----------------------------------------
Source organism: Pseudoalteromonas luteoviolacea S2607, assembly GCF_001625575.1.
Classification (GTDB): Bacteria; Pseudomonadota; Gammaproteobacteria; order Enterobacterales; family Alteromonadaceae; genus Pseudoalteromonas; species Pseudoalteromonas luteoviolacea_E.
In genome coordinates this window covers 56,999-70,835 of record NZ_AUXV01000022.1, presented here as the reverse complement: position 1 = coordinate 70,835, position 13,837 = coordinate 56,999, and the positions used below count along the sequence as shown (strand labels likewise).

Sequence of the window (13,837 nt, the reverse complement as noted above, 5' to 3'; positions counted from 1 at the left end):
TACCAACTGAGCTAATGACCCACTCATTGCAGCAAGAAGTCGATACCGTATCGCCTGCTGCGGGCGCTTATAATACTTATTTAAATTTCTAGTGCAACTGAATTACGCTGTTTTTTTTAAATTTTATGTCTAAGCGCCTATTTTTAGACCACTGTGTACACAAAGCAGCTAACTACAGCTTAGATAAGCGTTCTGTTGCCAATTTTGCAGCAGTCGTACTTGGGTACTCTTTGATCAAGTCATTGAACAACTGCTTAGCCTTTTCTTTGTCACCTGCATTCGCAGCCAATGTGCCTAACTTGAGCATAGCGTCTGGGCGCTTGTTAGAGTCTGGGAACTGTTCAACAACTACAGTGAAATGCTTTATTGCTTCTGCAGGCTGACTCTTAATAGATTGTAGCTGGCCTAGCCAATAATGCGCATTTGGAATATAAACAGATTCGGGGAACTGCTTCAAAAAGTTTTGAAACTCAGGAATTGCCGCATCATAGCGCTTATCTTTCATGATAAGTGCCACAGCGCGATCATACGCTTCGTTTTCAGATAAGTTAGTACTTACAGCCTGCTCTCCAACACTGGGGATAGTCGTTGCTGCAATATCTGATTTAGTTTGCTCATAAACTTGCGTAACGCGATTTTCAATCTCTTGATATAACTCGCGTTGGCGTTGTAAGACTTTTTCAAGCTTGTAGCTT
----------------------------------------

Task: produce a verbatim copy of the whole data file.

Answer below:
Source organism: Pseudoalteromonas luteoviolacea S2607, assembly GCF_001625575.1.
Classification (GTDB): Bacteria; Pseudomonadota; Gammaproteobacteria; order Enterobacterales; family Alteromonadaceae; genus Pseudoalteromonas; species Pseudoalteromonas luteoviolacea_E.
In genome coordinates this window covers 56,999-70,835 of record NZ_AUXV01000022.1, presented here as the reverse complement: position 1 = coordinate 70,835, position 13,837 = coordinate 56,999, and the positions used below count along the sequence as shown (strand labels likewise).

Sequence of the window (13,837 nt, the reverse complement as noted above, 5' to 3'; positions counted from 1 at the left end):
TACCAACTGAGCTAATGACCCACTCATTGCAGCAAGAAGTCGATACCGTATCGCCTGCTGCGGGCGCTTATAATACTTATTTAAATTTCTAGTGCAACTGAATTACGCTGTTTTTTTTAAATTTTATGTCTAAGCGCCTATTTTTAGACCACTGTGTACACAAAGCAGCTAACTACAGCTTAGATAAGCGTTCTGTTGCCAATTTTGCAGCAGTCGTACTTGGGTACTCTTTGATCAAGTCATTGAACAACTGCTTAGCCTTTTCTTTGTCACCTGCATTCGCAGCCAATGTGCCTAACTTGAGCATAGCGTCTGGGCGCTTGTTAGAGTCTGGGAACTGTTCAACAACTACAGTGAAATGCTTTATTGCTTCTGCAGGCTGACTCTTAATAGATTGTAGCTGGCCTAGCCAATAATGCGCATTTGGAATATAAACAGATTCGGGGAACTGCTTCAAAAAGTTTTGAAACTCAGGAATTGCCGCATCATAGCGCTTATCTTTCATGATAAGTGCCACAGCGCGATCATACGCTTCGTTTTCAGATAAGTTAGTACTTACAGCCTGCTCTCCAACACTGGGGATAGTCGTTGCTGCAATATCTGATTTAGTTTGCTCATAAACTTGCGTAACGCGATTTTCAATCTCTTGATATAACTCGCGTTGGCGTTGTAAGACTTTTTCAAGCTTGTAGCTT